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     Jul 24, 2012

Now for something about nothing ...
Why Does the World Exist? An Existential Detective Story
by Jim Holt.
Reviewed by Spengler

In the first pages of his new book, Jim Holt misquotes my old professor, Columbia University philosopher Sidney Morgenbesser:
"Professor Morgenbesser, why is there something rather than nothing?" a student asked him one day. To which Morgenbesser replied, "Oh, even if there was nothing, you still wouldn't be satisfied."

Morgenbesser actually said: "If there was nothing, you'd also complain." There's a world of difference, as we shall see, between "not being satisfied" and "complaining". Part of the difference, of course, is the unmistakably Jewish irony directed at the German philosopher Martin Heidegger, a member of the Nazi party. Heidegger's famous question, "Why is there something instead of nothing?" is the opening challenge of the German philosopher's famous essay "What is Metaphysics?" and the jumping-off point for Holt's peroration through the mysteries of Creation.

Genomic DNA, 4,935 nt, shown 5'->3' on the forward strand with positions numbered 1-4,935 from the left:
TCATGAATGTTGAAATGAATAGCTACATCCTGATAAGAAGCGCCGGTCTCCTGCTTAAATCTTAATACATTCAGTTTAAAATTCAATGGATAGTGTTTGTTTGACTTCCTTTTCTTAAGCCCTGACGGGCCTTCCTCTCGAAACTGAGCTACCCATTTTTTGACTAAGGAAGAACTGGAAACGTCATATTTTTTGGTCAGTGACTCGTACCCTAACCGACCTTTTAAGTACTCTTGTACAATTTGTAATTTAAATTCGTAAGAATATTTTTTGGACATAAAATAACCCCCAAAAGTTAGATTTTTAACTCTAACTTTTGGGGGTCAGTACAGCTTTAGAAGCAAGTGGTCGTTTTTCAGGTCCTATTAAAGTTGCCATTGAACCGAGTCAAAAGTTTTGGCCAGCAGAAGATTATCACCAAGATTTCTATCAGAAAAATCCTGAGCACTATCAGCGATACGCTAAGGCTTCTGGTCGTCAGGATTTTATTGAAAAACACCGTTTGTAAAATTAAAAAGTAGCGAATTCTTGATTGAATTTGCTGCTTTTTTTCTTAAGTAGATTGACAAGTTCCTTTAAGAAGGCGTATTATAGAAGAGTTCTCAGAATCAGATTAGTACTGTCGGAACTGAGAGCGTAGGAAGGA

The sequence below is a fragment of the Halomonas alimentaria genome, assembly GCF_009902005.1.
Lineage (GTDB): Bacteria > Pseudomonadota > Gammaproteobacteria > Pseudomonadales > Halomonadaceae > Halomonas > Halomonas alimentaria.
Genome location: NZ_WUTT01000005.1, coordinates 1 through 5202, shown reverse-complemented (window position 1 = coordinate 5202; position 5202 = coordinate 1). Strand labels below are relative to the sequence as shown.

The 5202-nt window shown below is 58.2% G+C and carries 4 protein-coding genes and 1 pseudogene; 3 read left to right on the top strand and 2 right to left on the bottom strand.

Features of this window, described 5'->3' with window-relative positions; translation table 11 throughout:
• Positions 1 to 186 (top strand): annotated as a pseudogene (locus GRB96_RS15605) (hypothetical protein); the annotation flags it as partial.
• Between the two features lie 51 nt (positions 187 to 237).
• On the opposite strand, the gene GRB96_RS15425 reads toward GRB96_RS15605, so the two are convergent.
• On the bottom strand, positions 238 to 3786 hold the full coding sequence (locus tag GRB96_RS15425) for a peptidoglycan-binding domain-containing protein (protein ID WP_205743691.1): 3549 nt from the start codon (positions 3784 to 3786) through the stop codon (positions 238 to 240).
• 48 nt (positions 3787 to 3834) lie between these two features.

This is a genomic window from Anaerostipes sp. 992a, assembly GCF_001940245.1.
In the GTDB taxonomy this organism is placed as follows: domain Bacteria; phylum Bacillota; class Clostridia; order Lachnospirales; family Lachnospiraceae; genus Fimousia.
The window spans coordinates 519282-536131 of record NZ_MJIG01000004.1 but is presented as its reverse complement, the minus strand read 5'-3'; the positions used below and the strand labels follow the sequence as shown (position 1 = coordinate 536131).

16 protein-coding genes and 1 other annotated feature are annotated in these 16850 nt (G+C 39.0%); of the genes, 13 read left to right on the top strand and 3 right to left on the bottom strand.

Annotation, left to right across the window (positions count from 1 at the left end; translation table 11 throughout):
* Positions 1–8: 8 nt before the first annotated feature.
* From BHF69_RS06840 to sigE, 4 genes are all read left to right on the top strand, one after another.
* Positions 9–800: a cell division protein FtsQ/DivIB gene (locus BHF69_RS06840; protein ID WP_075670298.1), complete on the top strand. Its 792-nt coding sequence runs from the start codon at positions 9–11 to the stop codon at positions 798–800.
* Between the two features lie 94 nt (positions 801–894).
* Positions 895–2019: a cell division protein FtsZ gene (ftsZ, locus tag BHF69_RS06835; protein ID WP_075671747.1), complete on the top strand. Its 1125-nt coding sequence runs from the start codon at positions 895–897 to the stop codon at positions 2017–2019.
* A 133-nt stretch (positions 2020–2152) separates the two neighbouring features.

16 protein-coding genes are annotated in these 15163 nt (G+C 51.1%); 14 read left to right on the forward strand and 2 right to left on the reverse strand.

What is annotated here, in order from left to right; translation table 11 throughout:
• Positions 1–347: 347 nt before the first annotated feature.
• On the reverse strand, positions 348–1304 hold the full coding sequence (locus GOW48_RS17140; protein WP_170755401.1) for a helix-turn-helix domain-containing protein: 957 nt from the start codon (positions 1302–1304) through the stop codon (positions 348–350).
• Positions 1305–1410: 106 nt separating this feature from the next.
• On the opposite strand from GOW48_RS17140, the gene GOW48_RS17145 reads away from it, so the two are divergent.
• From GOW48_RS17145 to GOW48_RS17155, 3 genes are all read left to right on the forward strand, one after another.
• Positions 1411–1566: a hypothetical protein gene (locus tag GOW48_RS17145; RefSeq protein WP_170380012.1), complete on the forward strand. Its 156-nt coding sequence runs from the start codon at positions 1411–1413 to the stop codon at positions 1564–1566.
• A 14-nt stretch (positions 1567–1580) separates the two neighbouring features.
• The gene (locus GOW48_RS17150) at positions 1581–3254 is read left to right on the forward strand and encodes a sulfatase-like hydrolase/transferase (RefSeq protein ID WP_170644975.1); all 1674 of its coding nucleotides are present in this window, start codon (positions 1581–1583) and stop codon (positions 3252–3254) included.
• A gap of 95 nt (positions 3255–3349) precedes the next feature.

But there was a deeper point to Morgenbesser's quip. To brandish Nothingness against Being is not an analytical procedure, but a complaint - specifically, the Devil's complaint about Creation. Since the philosopher Parmenides taught a generation before Socrates, philosophers have confronted a paradox: We can neither think nor speak of "Nothing", for the moment we employ the term, we are speaking or thinking about a thing, namely "nothing". One can't get at "Nothing" directly; one can only sneak up upon it through such things as boredom, violence and perversion.

As Holt quotes Heidegger:
The question [of Nothing] looms in moments of great despair when things tend to lose all their weight and all meaning becomes obscured. It is present in moments of rejoicing, when all the things around us are transfigured and seem to be there for the first time ... The question is upon us in boredom, when we are equally removed from despair and joy, and everything about us seems to hopelessly commonplace that we no longer care whether anything is or is not.